Did Obama Violate the War Powers Clause?

On 15 June, a bipartisan group of ten members of Congress led by Rep. Dennis Kucinich (D) and Rep. Walter Jones (R) filed a federal lawsuit claiming that the administration will be in violation of the War Powers Act as of this Sunday.1  According to an article on the Washington Post, the administration sent a report to Congress which “says that ‘because U.S. military operations [in Libya] are distinct from the kind of ‘hostilities’ contemplated by the resolution’, the deadlines for congressional approval or force withdrawal do not apply”.2  Let’s look at the facts.

The US (along with France) began military operations in Libya on 19 March 2011.3  The War Powers Resolution is part of the US Code, specifically Title 50, Chapter 33.  §1543 states

(a) Written report; time of submission; circumstances necessitating submission; information reported

In the absence of a declaration of war, in any case in which United States Armed Forces are introduced—
(1) into hostilities or into situations where imminent involvement in hostilities is clearly indicated by the circumstances;

(2) into the territory, airspace or waters of a foreign nation, while equipped for combat, except for deployments which relate solely to supply, replacement, repair, or training of such forces; or

(3) in numbers which substantially enlarge United States Armed Forces equipped for combat already located in a foreign nation;

the President shall submit within 48 hours to the Speaker of the House of Representatives and to the President pro tempore of the Senate a report, in writing, setting forth—

(A) the circumstances necessitating the introduction of United States Armed Forces;

(B) the constitutional and legislative authority under which such introduction took place; and

(C) the estimated scope and duration of the hostilities or involvement.4

Notice any of the conditions 1-3 can be satisfied in order to require the president to submit a report within 48 hours to Congress stating A-C.  I’m not sure if he complied with this within the timeframe, but he did send a report within days under at least condition (2).  The crux of this debate appears to boil down to an interpretation of §1544 (b), which states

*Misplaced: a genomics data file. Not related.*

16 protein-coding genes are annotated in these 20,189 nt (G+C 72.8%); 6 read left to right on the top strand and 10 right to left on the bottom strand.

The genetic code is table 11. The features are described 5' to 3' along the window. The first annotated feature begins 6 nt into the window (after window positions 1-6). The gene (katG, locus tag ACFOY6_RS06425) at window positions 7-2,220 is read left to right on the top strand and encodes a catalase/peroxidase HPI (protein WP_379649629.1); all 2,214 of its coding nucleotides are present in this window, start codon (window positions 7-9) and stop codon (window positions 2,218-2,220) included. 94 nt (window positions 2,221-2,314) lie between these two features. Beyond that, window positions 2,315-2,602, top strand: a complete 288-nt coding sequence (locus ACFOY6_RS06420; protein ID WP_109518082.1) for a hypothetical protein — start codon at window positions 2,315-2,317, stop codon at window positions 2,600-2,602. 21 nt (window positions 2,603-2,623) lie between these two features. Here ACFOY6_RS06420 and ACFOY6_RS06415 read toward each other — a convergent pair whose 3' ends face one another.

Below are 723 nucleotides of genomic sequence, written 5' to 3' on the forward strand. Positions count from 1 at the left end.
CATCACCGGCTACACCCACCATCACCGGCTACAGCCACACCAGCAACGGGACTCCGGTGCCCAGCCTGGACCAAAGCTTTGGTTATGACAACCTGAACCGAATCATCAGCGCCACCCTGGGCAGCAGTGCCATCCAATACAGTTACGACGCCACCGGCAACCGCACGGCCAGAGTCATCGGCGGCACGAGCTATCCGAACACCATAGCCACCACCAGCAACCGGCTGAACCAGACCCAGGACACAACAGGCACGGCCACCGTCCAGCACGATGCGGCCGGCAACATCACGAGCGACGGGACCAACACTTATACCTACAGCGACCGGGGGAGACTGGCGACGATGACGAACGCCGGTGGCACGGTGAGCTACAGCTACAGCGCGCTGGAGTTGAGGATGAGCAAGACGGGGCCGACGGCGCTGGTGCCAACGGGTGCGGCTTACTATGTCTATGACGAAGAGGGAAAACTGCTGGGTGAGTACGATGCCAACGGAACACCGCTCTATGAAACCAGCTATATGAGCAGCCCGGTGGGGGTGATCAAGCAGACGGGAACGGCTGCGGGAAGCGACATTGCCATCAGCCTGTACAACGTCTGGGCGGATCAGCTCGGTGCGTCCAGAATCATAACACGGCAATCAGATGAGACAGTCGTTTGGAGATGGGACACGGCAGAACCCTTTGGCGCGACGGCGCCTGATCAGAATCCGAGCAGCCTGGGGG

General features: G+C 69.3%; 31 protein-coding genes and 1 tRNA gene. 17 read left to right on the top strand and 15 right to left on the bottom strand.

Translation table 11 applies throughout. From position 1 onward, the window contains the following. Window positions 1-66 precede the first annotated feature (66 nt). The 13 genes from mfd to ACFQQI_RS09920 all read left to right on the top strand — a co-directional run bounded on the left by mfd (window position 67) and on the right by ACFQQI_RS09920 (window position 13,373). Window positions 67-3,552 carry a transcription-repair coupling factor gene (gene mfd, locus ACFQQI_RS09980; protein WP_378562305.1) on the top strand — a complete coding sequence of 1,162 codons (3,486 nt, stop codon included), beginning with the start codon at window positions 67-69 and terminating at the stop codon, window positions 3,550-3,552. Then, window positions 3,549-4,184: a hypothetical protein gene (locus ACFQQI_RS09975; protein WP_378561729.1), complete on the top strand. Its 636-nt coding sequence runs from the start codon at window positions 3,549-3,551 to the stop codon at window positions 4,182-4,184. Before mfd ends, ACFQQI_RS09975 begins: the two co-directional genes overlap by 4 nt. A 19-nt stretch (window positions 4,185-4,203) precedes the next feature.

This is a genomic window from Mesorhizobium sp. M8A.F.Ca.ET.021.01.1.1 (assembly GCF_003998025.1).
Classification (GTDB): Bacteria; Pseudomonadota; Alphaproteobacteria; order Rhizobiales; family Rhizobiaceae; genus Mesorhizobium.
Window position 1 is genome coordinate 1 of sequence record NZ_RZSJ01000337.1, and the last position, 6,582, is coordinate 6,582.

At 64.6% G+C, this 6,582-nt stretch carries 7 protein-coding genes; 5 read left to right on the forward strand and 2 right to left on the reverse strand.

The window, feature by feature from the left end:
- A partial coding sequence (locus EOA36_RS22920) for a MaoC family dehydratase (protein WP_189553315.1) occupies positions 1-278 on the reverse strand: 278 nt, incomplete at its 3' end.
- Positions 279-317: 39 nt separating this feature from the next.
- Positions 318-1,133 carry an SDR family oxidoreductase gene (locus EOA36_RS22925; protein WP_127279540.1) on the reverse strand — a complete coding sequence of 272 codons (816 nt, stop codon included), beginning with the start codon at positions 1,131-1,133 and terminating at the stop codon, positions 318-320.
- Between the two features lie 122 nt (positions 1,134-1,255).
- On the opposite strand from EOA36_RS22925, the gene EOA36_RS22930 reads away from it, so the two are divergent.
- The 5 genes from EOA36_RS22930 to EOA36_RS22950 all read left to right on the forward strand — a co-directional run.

(b) Termination of use of United States Armed Forces; exceptions; extension period
Within sixty calendar days after a report is submitted or is required to be submitted pursuant to section 1543(a)(1) of this title, whichever is earlier, the President shall terminate any use of United States Armed Forces with respect to which such report was submitted (or required to be submitted), unless the Congress
(1) has declared war or has enacted a specific authorization for such use of United States Armed Forces,

(2) has extended by law such sixty-day period, or

(3) is physically unable to meet as a result of an armed attack upon the United States. Such sixty-day period shall be extended for not more than an additional thirty days if the President determines and certifies to the Congress in writing that unavoidable military necessity respecting the safety of United States Armed Forces requires the continued use of such armed forces in the course of bringing about a prompt removal of such forces.

In particular it boils down to the first sentence; it’s an issue of whether the first sentence reads “within 60 days after report submitted OR required under 1543 (a)(1)” or “within 60 days after report submitted under 1543(a)(1) OR required under 1543(a)(1)”.  The critics could argue that if we interpret it in the first sense, then Obama has submitted a report voluntarily (and in particular under 1543(a)(2)) and hence 1544(b) applies.  The administration could argue that if we interpret the sentence under the second sense, then 1543(a)(1) was never a condition under which a report was filed, and hence 1544(b) does not apply.  It’s like if we have the sentence “X or Y when Z”, then does that read “X or (Y when Z)” or “(X or Y) when Z”?

Also note, as I said I’m not sure when within the 48 hours after action on 19 March Obama submitted a note to Congress (if at all in that frame), but the 60 day rule applies as of that date of submission.  Hence if he submitted at the end of that 48 hour window, there would be 62 days of allowed military action.

And the answer to the question is:  that legislators need to be clearer.

[1] http://www.nytimes.com/2011/06/16/us/politics/16powers.html

[2] http://www.washingtonpost.com/politics/obama-administration-libya-action-does-not-require-congressional-approval/2011/06/15/AGLttOWH_story.html

[3] http://www.bbc.co.uk/news/world-africa-12795971

[4] http://www.law.cornell.edu/uscode/html/uscode50/usc_sup_01_50_10_33.html


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